3. A) Carly slouched languidly in her cracked-leather desk chair, her arm–pale as marble–the only cushion for a sweet, heart-shaped chin, and as she gazed mournfully out the frosted window pane, she reflected on a life that once was, that could never be again, because of the heartbreak she had caused the ones she loved most in this vast and uncaring cosmos.

    C) Carly slouched in her chair, unhappy because her parents had grounded her for skipping school that day.

  4. The other thing about flowery language is that it’s distracting. “Simple” – aka “everyday” – language lets a read see the action, not how many big words you know. I’m a fan of simple.

  5. Good post Chris, its very true. Im going through this at the moment. Im reading a Kathy Reichs book and its very hard to read quickly – too many technical words and explanations. Her previous books were far more layman and much easier too read.

  6. There are so many competitions that ask for the opening sentence or the first ten pages of your manuscript. This is fine, as the opening sells a book, but the whole story has to be good if you want to keep readers. You want them to come back for your second book, and your third, and…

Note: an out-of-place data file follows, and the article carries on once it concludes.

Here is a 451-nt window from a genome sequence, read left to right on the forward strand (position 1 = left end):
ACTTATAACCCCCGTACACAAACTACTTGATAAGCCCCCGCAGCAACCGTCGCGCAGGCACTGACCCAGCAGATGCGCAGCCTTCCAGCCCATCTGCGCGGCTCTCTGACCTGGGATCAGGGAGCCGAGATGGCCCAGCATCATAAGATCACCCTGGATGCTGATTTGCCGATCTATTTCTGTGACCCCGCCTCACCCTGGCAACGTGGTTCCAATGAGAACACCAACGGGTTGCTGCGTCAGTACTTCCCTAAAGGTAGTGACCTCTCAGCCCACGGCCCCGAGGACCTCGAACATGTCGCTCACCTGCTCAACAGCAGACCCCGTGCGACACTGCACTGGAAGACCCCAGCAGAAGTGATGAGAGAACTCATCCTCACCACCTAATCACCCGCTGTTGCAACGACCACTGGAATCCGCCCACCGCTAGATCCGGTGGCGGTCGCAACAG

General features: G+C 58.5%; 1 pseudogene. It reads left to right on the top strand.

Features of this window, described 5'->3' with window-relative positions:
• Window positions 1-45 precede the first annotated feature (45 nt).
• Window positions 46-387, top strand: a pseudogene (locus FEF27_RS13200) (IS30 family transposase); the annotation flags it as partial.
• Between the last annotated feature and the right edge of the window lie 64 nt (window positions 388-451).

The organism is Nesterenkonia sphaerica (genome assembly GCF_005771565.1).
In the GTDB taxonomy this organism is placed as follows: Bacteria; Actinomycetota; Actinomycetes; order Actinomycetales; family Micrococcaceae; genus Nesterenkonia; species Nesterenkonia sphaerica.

7. I do often find that people who tend to over-write do it throughout their draft and not just at the begnning. I know, because I do it myself. I am very aware of it though and aware of the determental effect it can have on the reception of the story. So I’m ruthless in the redrafting process. The two main concepts I keep a hold of when editing are ‘less is more’ and ‘show don’t tell’. I understand what it’s like to be invested in a character or plot point, being deperate for the reader to get it so tend to over explain. But you need to trust your reader. They will thank you for it.